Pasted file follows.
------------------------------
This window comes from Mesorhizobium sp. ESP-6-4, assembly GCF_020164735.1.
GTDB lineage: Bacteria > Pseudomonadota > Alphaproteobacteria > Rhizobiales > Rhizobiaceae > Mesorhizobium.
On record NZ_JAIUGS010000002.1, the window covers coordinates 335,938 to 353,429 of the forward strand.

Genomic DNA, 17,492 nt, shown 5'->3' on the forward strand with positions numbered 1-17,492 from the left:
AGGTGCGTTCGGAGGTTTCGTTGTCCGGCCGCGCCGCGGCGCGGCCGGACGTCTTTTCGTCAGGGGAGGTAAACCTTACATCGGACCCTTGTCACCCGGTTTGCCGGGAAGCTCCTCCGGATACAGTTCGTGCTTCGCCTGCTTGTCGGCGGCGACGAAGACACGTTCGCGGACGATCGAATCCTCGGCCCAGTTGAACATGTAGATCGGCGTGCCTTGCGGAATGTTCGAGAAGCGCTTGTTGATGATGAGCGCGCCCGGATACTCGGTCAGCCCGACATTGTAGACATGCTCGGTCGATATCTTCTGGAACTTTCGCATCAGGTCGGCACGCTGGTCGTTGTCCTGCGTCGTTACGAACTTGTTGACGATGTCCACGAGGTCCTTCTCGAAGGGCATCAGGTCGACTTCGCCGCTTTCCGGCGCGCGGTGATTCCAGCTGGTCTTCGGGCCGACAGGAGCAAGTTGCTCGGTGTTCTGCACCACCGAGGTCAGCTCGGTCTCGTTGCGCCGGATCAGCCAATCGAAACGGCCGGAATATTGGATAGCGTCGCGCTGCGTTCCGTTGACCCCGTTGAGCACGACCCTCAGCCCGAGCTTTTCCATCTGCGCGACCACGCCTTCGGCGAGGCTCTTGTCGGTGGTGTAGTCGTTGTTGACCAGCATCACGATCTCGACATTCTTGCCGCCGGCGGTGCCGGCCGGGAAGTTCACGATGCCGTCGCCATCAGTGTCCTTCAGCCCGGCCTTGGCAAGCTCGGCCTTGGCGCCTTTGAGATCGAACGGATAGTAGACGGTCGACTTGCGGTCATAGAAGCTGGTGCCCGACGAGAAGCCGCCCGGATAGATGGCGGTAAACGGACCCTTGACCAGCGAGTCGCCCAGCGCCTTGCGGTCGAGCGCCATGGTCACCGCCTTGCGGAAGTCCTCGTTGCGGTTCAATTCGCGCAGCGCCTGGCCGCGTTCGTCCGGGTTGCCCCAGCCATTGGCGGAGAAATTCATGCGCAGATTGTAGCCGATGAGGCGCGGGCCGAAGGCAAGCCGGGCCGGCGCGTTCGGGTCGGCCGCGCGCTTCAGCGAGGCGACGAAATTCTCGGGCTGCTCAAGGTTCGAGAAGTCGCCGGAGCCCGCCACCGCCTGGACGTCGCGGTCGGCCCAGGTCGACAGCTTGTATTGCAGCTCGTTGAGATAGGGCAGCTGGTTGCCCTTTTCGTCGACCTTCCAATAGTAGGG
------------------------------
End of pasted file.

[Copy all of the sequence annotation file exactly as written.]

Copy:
This window comes from Mesorhizobium sp. ESP-6-4, assembly GCF_020164735.1.
GTDB lineage: Bacteria > Pseudomonadota > Alphaproteobacteria > Rhizobiales > Rhizobiaceae > Mesorhizobium.
On record NZ_JAIUGS010000002.1, the window covers coordinates 335,938 to 353,429 of the forward strand.

Genomic DNA, 17,492 nt, shown 5'->3' on the forward strand with positions numbered 1-17,492 from the left:
AGGTGCGTTCGGAGGTTTCGTTGTCCGGCCGCGCCGCGGCGCGGCCGGACGTCTTTTCGTCAGGGGAGGTAAACCTTACATCGGACCCTTGTCACCCGGTTTGCCGGGAAGCTCCTCCGGATACAGTTCGTGCTTCGCCTGCTTGTCGGCGGCGACGAAGACACGTTCGCGGACGATCGAATCCTCGGCCCAGTTGAACATGTAGATCGGCGTGCCTTGCGGAATGTTCGAGAAGCGCTTGTTGATGATGAGCGCGCCCGGATACTCGGTCAGCCCGACATTGTAGACATGCTCGGTCGATATCTTCTGGAACTTTCGCATCAGGTCGGCACGCTGGTCGTTGTCCTGCGTCGTTACGAACTTGTTGACGATGTCCACGAGGTCCTTCTCGAAGGGCATCAGGTCGACTTCGCCGCTTTCCGGCGCGCGGTGATTCCAGCTGGTCTTCGGGCCGACAGGAGCAAGTTGCTCGGTGTTCTGCACCACCGAGGTCAGCTCGGTCTCGTTGCGCCGGATCAGCCAATCGAAACGGCCGGAATATTGGATAGCGTCGCGCTGCGTTCCGTTGACCCCGTTGAGCACGACCCTCAGCCCGAGCTTTTCCATCTGCGCGACCACGCCTTCGGCGAGGCTCTTGTCGGTGGTGTAGTCGTTGTTGACCAGCATCACGATCTCGACATTCTTGCCGCCGGCGGTGCCGGCCGGGAAGTTCACGATGCCGTCGCCATCAGTGTCCTTCAGCCCGGCCTTGGCAAGCTCGGCCTTGGCGCCTTTGAGATCGAACGGATAGTAGACGGTCGACTTGCGGTCATAGAAGCTGGTGCCCGACGAGAAGCCGCCCGGATAGATGGCGGTAAACGGACCCTTGACCAGCGAGTCGCCCAGCGCCTTGCGGTCGAGCGCCATGGTCACCGCCTTGCGGAAGTCCTCGTTGCGGTTCAATTCGCGCAGCGCCTGGCCGCGTTCGTCCGGGTTGCCCCAGCCATTGGCGGAGAAATTCATGCGCAGATTGTAGCCGATGAGGCGCGGGCCGAAGGCAAGCCGGGCCGGCGCGTTCGGGTCGGCCGCGCGCTTCAGCGAGGCGACGAAATTCTCGGGCTGCTCAAGGTTCGAGAAGTCGCCGGAGCCCGCCACCGCCTGGACGTCGCGGTCGGCCCAGGTCGACAGCTTGTATTGCAGCTCGTTGAGATAGGGCAGCTGGTTGCCCTTTTCGTCGACCTTCCAATAGTAGGG